While degenerative disc disease most often causes low back pain, if a degenerated disc impinges on a nerve root in the low back it can also cause a form of sciatica.
The form of exercise typically recommended for treating disc degeneration and the sciatica that results is a dynamic lumbar stabilization program.
Alleviating sciatic pain caused by degenerative disc disease includes finding the most comfortable position for the lumbar spine and pelvis and training the body to maintain this position during activities. In doing this correctly, one can improve the proprioception (sense of movement) of the lumbar spine and reduce the excess motion at the spinal segments. This will in turn reduce the amount of irritation at these segments, relieving pain and protecting the area from further damage.
These dynamic lumbar stabilization exercise often require specific hands on instruction because they offer much less benefit if done incorrectly, and they tend to be much more difficult than they appear. This type of exercise program is progressive, starting with the easier exercises and advancing to the more difficult exercises once the lower level program is mastered. The most important aspect of using these sciatica exercises is sensing and controlling the motion of the spine. Once learned, the body can eventually take over and do this without the level of concentration it takes early on.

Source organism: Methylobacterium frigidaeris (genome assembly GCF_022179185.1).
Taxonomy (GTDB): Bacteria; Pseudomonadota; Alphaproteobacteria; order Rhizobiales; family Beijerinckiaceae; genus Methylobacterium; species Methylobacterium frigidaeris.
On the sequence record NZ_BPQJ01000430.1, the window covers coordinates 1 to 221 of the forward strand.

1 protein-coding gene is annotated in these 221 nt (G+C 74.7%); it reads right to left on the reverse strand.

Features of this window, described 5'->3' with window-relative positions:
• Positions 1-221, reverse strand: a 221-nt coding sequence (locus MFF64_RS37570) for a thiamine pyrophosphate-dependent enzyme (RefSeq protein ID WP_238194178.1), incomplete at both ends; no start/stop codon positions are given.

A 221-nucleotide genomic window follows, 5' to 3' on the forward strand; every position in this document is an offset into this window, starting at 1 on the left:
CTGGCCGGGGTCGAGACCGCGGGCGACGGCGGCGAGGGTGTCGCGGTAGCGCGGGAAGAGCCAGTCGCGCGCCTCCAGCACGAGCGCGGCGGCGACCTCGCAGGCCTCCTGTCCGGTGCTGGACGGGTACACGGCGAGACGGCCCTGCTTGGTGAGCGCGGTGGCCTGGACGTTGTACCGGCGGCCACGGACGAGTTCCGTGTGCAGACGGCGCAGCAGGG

Examples of the dynamic stabilizing exercises done while on the back include:
This same pelvic position (tightening the lower stomach muscles to flatten the lower back) is maintained while performing stabilizing exercises from the prone position (lying flat on the stomach):
Similar stabilizing exercises can be done in the 4 point position (kneeling on hands and knees), raising the arms and legs only as high as can be controlled, maintaining a stable trunk and avoiding any twisting or sagging: